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Written by Timothy Sexton
Tippi Hedren became the latest in a long line of coolly beautiful blonde actresses to achieve or cement stardom as a result of starring in an Alfred Hitchcock film. Unlike most of the others, however, who were already huge stars or at least had significant roles under their belt by the time Hitchcock came calling, Hedren was thoroughly inexperienced. This lack of experience was viewed by the director only in terms of presenting him with the perfect opportunity to completely mold a new star out of unformed clay. And so, like a Svengali, Hitchcock set to work on The Birds proving his particular style of directing actors had reached such a point of perfection that he could wrest a performance from a total novice that would be the equal of performances given by the blonde legends and award-winners who had preceded Tippi Hedren.
Australian actor Rod Taylor was three years past the biggest role of his career in The Time Machine when Hitchcock cast him as the male lead in The Birds. Although he had significantly more experience than Hedren, the two actors would prove to one of the least interesting couples in the entire Hitchcock filmography. While Hedren capably fulfilled the role of blank canvas upon which Hitchcock could paint a performance through his directorial authority, Taylor wound up merely proving that he was hardly worthy of following in the footsteps of such glamorous legends as Cary Grant, Jimmy Stewart and Laurence Olivier. Or did he? The passage of time has infused what many originally viewed as a rather lackluster performance by Taylor with the quiet strength and subtly subversive romance of one of the few Hitchcock male protagonists who actually seems like a real person rather than a movie star playing a real person.
In just about any other Hitchcock movie, Jessica Tandy’s character would have been one of the movie’s villainous characters. Her character is the mother of Taylor’s Mitch Brenner and became the latest in a long line of dominant maternal characters that populate Hitchcock’s films and usually cast their authority over the other characters with a much longer, darker and more sinister shadow. It’s not hard to predict that if the characters do ever escape the inexplicable attack by Mother Nature that Mother Brenner is going to cause serious trouble in any relationship between Melanie and her son. One cannot be completely confident just how much of Lydia’s darker aspect is the result of Hitchcock and how much was due to Tandy deciding to have a little fun with her characterization.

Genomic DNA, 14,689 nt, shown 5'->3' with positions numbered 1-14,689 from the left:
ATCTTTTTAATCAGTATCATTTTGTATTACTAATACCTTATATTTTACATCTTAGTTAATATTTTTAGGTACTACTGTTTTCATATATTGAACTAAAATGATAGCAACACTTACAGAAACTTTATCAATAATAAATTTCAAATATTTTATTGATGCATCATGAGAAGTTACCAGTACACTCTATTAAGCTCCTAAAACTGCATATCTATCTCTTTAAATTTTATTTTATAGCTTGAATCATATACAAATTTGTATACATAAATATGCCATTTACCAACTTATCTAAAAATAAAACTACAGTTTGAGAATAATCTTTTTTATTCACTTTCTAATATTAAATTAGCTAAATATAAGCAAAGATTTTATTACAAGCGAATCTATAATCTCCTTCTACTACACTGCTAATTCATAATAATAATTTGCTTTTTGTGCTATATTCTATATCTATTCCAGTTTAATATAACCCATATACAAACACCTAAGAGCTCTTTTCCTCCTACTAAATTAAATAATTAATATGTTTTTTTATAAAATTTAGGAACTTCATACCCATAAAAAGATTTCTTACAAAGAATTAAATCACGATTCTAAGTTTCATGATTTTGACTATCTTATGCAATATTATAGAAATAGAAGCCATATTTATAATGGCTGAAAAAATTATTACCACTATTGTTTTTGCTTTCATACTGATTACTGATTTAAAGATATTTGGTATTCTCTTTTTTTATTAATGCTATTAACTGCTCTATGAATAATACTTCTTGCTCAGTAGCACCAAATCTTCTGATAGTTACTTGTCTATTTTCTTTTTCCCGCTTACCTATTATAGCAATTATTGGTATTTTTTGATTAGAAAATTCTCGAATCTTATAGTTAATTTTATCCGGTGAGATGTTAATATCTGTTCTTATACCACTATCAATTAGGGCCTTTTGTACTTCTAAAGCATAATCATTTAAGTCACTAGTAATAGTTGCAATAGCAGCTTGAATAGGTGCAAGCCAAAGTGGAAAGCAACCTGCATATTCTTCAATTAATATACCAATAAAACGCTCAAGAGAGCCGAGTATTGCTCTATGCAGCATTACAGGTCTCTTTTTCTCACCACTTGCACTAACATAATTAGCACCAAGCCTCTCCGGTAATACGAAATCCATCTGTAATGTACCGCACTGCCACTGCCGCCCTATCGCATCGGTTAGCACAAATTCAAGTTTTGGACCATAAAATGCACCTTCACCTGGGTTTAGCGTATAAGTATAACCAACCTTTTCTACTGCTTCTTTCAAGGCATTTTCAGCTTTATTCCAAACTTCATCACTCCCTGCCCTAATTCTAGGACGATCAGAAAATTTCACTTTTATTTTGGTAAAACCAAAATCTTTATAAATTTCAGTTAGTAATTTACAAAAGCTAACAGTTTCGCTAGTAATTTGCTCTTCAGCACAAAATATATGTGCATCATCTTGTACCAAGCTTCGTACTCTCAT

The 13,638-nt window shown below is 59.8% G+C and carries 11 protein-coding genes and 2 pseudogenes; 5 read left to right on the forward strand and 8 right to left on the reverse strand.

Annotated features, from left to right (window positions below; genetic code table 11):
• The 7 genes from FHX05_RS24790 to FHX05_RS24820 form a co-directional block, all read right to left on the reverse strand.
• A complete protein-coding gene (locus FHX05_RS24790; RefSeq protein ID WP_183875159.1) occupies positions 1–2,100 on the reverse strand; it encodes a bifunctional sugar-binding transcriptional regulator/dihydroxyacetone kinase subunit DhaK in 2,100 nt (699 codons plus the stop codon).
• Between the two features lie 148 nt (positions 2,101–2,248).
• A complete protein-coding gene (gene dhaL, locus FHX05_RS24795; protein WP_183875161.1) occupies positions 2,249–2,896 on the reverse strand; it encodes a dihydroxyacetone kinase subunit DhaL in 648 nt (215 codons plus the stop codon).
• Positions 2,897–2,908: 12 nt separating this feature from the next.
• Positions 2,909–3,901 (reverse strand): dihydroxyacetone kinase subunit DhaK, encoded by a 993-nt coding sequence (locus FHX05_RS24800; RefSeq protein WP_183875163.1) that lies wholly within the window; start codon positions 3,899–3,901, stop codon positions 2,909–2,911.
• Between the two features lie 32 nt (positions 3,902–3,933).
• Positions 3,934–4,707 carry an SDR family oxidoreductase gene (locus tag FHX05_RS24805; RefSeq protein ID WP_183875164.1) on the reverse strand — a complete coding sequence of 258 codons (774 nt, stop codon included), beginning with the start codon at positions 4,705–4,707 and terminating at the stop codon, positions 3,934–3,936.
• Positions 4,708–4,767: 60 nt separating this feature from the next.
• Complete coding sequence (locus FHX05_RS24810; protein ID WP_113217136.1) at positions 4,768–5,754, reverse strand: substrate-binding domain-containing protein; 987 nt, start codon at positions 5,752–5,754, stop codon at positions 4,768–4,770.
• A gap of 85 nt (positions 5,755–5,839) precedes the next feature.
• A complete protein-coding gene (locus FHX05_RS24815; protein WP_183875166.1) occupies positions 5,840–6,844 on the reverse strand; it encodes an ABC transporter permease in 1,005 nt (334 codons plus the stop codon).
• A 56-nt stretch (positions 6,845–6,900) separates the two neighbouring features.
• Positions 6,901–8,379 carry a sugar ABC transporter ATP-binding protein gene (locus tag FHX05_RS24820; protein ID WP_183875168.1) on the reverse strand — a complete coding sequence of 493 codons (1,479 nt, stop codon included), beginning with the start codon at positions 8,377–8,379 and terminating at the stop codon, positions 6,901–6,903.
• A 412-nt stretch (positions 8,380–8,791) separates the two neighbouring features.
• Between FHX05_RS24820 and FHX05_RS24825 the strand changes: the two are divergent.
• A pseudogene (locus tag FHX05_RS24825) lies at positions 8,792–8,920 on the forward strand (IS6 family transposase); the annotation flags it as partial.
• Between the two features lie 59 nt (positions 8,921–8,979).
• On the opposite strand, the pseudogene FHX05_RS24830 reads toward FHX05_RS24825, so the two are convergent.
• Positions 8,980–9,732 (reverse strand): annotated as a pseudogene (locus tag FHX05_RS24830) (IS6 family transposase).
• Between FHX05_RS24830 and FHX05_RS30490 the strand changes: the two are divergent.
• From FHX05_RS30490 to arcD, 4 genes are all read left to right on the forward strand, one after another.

If there is a cool blonde in a Hitchcock movie—and there almost always is—chances are there will be a major supporting character who is a female with dark hair. In The Birds, that role falls to Suzanne Pleshette. Pleshette seems to have never been out of work between her TV debut in 1957 and being cast as the schoolmarm forced to be content with loving Mitch from afar in 1963. Hitchcock was clearly at the top of his game in his role as casting director for The Birds because Pleshette is nearly the exact opposite to Tippi Hedren in ways that go well beyond mere difference in hair color. In fact, one can make quite a strong argument that Hedren’s ability to project that cool demeanor Hitchcock demanded is facilitated quite robustly by Pleshette’s natural gift for ingratiating any character she plays with the audience in record time.
Contrary to what some may misremember if they haven’t seen The Birds in some time, Veronica Cartwright plays the younger sister of Mitch and not his daughter. Cartwright was one of the few child actors to have a major role in a Hitchcock film that went on to enjoy a long acting career as an adult.
Ethel Griffies had been steadily acting in the film since 1917, but probably no other role brought her as much instant recognition as the irritatingly narrow-minded ornithologist inside the diner whose assurances about bird behavior come crushing down around her amid a flock of a psychotic seagulls. Few actors have ever so much with so little in a Hitchcock film and even though Griffies has precious little screen time, she certainly makes the most of it.
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